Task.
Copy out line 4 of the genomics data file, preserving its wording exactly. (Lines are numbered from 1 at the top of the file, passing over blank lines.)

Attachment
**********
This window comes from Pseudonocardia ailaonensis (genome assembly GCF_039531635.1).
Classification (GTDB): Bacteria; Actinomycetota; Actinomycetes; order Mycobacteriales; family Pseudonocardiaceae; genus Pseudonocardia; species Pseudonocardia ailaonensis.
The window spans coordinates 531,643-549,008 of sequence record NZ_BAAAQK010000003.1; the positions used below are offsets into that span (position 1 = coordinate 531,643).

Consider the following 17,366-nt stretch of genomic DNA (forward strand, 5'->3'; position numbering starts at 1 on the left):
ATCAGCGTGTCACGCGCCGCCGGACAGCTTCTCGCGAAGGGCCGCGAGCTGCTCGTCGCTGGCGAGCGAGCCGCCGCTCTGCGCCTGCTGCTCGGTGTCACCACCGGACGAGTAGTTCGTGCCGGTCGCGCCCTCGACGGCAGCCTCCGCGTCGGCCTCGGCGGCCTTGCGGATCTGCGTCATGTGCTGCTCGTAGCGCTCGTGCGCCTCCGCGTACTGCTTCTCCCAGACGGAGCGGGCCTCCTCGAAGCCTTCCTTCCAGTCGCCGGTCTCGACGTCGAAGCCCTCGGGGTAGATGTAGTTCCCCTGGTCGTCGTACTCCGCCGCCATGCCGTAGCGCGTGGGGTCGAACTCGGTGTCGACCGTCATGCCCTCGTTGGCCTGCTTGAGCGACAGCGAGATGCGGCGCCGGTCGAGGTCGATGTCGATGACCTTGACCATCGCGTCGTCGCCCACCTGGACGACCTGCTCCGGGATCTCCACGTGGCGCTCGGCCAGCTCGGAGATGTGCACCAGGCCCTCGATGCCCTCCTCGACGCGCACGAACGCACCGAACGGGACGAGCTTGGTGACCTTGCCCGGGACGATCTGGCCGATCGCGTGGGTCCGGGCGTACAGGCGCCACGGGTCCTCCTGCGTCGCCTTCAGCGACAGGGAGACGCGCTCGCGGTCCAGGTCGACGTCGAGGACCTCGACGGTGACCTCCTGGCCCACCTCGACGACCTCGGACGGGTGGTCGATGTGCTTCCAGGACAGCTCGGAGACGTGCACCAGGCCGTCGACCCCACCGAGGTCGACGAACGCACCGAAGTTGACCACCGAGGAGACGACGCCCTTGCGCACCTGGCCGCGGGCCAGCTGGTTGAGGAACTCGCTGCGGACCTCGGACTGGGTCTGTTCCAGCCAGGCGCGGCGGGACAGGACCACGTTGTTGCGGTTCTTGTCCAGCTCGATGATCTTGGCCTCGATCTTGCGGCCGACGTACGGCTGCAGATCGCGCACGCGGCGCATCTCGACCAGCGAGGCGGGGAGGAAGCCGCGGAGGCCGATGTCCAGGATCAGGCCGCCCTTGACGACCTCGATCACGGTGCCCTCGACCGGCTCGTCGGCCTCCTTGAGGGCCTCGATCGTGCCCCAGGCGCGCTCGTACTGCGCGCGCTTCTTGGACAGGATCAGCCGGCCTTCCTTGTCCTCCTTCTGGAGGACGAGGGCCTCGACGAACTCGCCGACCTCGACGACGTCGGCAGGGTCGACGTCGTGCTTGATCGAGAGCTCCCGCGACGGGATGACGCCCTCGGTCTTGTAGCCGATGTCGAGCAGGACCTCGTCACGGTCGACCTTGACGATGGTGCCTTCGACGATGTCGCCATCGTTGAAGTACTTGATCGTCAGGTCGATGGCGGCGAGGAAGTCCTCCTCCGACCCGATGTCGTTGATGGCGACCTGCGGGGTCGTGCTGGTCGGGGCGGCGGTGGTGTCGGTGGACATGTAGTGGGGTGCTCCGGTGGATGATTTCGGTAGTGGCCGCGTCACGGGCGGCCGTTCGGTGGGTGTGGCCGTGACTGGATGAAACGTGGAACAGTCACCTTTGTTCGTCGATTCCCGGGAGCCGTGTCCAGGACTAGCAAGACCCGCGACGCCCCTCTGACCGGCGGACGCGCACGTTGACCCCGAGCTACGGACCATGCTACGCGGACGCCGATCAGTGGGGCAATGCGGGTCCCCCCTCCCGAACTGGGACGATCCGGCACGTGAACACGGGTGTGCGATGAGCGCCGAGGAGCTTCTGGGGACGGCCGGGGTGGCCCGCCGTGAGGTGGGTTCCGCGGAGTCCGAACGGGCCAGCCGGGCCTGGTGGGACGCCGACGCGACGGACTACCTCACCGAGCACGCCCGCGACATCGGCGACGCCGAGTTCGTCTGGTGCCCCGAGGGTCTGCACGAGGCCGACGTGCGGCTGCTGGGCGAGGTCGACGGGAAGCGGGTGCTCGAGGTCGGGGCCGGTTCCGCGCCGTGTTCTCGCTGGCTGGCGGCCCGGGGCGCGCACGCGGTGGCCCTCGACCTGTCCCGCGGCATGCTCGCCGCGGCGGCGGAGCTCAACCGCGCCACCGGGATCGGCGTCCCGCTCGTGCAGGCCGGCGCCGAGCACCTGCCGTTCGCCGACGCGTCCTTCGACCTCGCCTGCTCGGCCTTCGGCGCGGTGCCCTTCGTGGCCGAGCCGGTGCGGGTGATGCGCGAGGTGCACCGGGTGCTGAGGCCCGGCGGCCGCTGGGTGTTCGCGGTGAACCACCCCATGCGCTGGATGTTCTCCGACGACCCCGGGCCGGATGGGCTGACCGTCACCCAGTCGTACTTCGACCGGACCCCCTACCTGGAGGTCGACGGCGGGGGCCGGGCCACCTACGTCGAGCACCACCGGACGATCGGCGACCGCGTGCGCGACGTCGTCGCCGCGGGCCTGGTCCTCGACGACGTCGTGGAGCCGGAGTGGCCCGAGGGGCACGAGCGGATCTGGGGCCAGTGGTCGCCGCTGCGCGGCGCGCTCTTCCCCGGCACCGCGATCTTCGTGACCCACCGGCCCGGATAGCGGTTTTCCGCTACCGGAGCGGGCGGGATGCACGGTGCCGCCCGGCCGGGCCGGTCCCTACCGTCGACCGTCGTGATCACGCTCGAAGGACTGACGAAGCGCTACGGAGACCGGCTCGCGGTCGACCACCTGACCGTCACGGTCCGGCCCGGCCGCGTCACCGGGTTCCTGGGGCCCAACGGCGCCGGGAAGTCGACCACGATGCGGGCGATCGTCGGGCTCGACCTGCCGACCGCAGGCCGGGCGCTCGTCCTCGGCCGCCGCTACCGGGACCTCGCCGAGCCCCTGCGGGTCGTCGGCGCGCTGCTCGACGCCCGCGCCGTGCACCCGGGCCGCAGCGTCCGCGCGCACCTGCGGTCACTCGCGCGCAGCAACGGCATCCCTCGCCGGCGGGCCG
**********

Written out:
Consider the following 17,366-nt stretch of genomic DNA (forward strand, 5'->3'; position numbering starts at 1 on the left):